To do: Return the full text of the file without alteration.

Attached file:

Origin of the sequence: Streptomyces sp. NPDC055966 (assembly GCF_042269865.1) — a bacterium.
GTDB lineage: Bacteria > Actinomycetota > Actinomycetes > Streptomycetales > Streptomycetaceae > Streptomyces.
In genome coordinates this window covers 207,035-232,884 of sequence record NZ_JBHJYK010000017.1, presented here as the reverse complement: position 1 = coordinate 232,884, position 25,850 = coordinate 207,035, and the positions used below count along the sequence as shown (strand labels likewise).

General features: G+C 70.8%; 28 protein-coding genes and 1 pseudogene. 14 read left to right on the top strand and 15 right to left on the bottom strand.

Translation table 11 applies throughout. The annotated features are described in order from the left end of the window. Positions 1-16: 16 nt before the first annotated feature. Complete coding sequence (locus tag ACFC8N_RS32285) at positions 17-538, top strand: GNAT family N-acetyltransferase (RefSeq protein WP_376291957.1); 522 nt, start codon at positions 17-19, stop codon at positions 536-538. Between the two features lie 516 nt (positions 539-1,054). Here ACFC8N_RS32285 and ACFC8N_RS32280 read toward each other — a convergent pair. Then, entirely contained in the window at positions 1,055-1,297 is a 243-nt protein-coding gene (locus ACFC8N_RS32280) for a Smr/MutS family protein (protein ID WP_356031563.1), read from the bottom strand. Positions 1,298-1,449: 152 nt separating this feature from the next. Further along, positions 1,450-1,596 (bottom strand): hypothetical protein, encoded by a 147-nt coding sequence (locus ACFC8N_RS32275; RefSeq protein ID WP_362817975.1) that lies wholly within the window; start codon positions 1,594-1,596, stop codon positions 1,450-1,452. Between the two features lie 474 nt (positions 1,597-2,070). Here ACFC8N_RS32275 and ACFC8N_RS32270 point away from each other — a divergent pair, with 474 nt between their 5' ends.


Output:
Origin of the sequence: Streptomyces sp. NPDC055966 (assembly GCF_042269865.1) — a bacterium.
GTDB lineage: Bacteria > Actinomycetota > Actinomycetes > Streptomycetales > Streptomycetaceae > Streptomyces.
In genome coordinates this window covers 207,035-232,884 of sequence record NZ_JBHJYK010000017.1, presented here as the reverse complement: position 1 = coordinate 232,884, position 25,850 = coordinate 207,035, and the positions used below count along the sequence as shown (strand labels likewise).

General features: G+C 70.8%; 28 protein-coding genes and 1 pseudogene. 14 read left to right on the top strand and 15 right to left on the bottom strand.

Translation table 11 applies throughout. The annotated features are described in order from the left end of the window. Positions 1-16: 16 nt before the first annotated feature. Complete coding sequence (locus tag ACFC8N_RS32285) at positions 17-538, top strand: GNAT family N-acetyltransferase (RefSeq protein WP_376291957.1); 522 nt, start codon at positions 17-19, stop codon at positions 536-538. Between the two features lie 516 nt (positions 539-1,054). Here ACFC8N_RS32285 and ACFC8N_RS32280 read toward each other — a convergent pair. Then, entirely contained in the window at positions 1,055-1,297 is a 243-nt protein-coding gene (locus ACFC8N_RS32280) for a Smr/MutS family protein (protein ID WP_356031563.1), read from the bottom strand. Positions 1,298-1,449: 152 nt separating this feature from the next. Further along, positions 1,450-1,596 (bottom strand): hypothetical protein, encoded by a 147-nt coding sequence (locus ACFC8N_RS32275; RefSeq protein ID WP_362817975.1) that lies wholly within the window; start codon positions 1,594-1,596, stop codon positions 1,450-1,452. Between the two features lie 474 nt (positions 1,597-2,070). Here ACFC8N_RS32275 and ACFC8N_RS32270 point away from each other — a divergent pair, with 474 nt between their 5' ends.